Most pre-retirees think they will have enough money to maintain their lifestyle when they retire, but most retirees have found that they don't, according to an ING U.S. survey, Retirement Income Redefined.
More than half (51 percent) of the pre-retirees expect to have enough money to maintain their lifestyle, while only 36 percent of retirees say they have enough to maintain the same lifestyle as they did during their working years.
Only 8 percent of pre-retirees think they will not have enough to maintain their lifestyle, while 33 percent of retirees say they do not have enough to continue the lifestyle they had while working. The survey was based on responses from 850 people age 30 and older.
Of the retirees, 18 percent say they have enough money to lead a more comfortable lifestyle than while they were working and 12 percent say they do not have enough money to retire, despite the fact that they classified themselves as retired, the survey says.
An overwhelming majority (80 percent) of the entire sample say they would be willing to give up spending today in order guarantee a future income. At the same time, 37 percent say they are likely, somewhat likely or very likely to run out of money in retirement. For those working without a financial advisor, this number jumps to 41 percent.
Working with a financial advisor increases the chances that a person has calculated how much of an income stream their current savings will generate. Eighty-seven percent of those working with an advisor have made the calculation, while 59 percent of those without an advisor have calculated their retirement income, the survey says.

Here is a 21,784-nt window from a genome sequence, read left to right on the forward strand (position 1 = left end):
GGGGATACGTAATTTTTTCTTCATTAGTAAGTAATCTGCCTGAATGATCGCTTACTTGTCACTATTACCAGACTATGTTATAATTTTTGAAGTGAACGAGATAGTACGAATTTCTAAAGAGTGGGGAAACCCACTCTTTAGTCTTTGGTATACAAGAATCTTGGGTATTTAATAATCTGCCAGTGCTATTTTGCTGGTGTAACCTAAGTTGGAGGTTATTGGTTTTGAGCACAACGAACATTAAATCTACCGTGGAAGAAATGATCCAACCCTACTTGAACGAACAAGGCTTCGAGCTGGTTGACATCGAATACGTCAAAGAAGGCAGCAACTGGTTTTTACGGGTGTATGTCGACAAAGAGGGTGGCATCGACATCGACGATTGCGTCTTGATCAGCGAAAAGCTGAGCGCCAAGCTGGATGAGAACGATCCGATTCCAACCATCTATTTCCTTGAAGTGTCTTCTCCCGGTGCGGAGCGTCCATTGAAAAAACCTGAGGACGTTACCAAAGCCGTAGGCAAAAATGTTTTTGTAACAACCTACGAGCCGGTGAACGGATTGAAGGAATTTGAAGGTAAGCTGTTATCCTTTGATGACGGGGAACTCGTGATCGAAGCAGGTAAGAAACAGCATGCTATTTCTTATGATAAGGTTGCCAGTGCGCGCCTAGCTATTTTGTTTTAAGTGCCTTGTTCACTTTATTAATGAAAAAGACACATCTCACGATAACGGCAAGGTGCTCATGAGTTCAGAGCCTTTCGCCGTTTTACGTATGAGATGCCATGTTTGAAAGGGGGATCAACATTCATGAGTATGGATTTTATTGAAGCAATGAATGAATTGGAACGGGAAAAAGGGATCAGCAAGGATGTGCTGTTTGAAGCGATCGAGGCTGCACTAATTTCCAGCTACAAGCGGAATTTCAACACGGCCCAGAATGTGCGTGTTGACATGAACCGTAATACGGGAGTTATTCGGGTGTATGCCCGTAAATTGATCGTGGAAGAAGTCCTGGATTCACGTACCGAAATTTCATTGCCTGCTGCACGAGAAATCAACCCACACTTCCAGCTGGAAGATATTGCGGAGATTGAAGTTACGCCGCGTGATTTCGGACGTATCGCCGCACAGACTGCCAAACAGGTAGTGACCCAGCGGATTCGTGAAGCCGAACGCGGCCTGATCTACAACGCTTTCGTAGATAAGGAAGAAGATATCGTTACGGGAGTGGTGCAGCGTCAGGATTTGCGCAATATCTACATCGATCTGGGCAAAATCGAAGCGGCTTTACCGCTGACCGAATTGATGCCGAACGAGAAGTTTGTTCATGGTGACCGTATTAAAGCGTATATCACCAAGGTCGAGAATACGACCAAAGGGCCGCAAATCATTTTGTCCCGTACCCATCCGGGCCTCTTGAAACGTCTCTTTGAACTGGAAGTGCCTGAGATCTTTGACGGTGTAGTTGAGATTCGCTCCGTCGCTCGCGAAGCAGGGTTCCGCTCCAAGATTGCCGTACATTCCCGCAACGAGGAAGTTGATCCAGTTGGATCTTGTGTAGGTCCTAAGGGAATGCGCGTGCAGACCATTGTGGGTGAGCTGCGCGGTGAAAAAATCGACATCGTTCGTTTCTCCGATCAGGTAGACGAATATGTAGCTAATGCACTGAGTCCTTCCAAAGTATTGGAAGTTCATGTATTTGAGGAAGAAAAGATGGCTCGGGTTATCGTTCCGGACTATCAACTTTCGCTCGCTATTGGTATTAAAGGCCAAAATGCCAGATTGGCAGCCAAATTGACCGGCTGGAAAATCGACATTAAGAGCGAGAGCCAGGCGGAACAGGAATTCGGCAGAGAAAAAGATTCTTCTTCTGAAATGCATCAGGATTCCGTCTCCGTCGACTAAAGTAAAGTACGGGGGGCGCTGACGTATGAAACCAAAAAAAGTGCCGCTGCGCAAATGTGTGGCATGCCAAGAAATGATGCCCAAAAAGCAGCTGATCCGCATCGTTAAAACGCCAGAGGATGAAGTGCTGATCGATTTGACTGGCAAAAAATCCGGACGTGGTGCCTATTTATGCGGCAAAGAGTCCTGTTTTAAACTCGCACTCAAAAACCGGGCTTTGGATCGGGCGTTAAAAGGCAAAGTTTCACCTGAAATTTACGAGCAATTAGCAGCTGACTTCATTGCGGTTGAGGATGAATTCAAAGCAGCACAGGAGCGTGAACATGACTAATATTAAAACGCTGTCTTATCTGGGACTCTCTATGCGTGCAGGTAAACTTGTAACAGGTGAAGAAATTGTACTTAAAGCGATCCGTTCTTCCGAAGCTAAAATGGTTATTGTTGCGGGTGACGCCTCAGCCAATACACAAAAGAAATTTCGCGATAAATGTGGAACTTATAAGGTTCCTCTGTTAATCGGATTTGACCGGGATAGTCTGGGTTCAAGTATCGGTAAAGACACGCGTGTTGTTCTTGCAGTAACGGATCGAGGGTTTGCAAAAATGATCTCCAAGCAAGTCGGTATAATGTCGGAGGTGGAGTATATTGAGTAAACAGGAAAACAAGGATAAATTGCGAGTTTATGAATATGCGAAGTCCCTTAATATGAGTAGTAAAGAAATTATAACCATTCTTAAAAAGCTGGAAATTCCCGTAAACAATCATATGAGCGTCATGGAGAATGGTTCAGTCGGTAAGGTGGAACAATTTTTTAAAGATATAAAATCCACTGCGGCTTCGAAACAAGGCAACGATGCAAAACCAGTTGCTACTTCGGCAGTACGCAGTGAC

Without the assistance of an advisor, people are easily diverted from their retirement goals, said Rich Linton, president of individual markets for ING U.S. Linton was part of a panel from ING U.S. that discussed the results of the survey during a recent Web conference.
The best financial advisors are shifting their focus from the accumulation phase of their clients’ lives to focus on income streams that can sustain retirement, he added.
One of the products that can help create income in retirement is fixed indexed annuities, according to ING U.S. Fixed indexed annuities hold a middle ground between traditional fixed and variable annuities, guaranteeing a stream of income in retirement that allows the holder to take some advantage of a rising equities market while offering downside protection.
Hybrid products that combine annuities with such things as long-term care and critical illness care have begun to appear on the market, said panel member Dave Bedard, president of annuities for ING U.S. The economic environment is driving changes in annuities and the focus is now on innovation, he added.
Another retirement income generator, the employer-sponsored 401(k) plan, needs to be made as simple to use as possible with such things as automatic enrollment and the use of target date funds that automatically shift investments as employees near retirement, said Rick Mason, president of corporate markets for ING U.S.
Employers have a stake in encouraging participation so that older, higher-paid employees are able to retire when they want, making way for young talent, he added.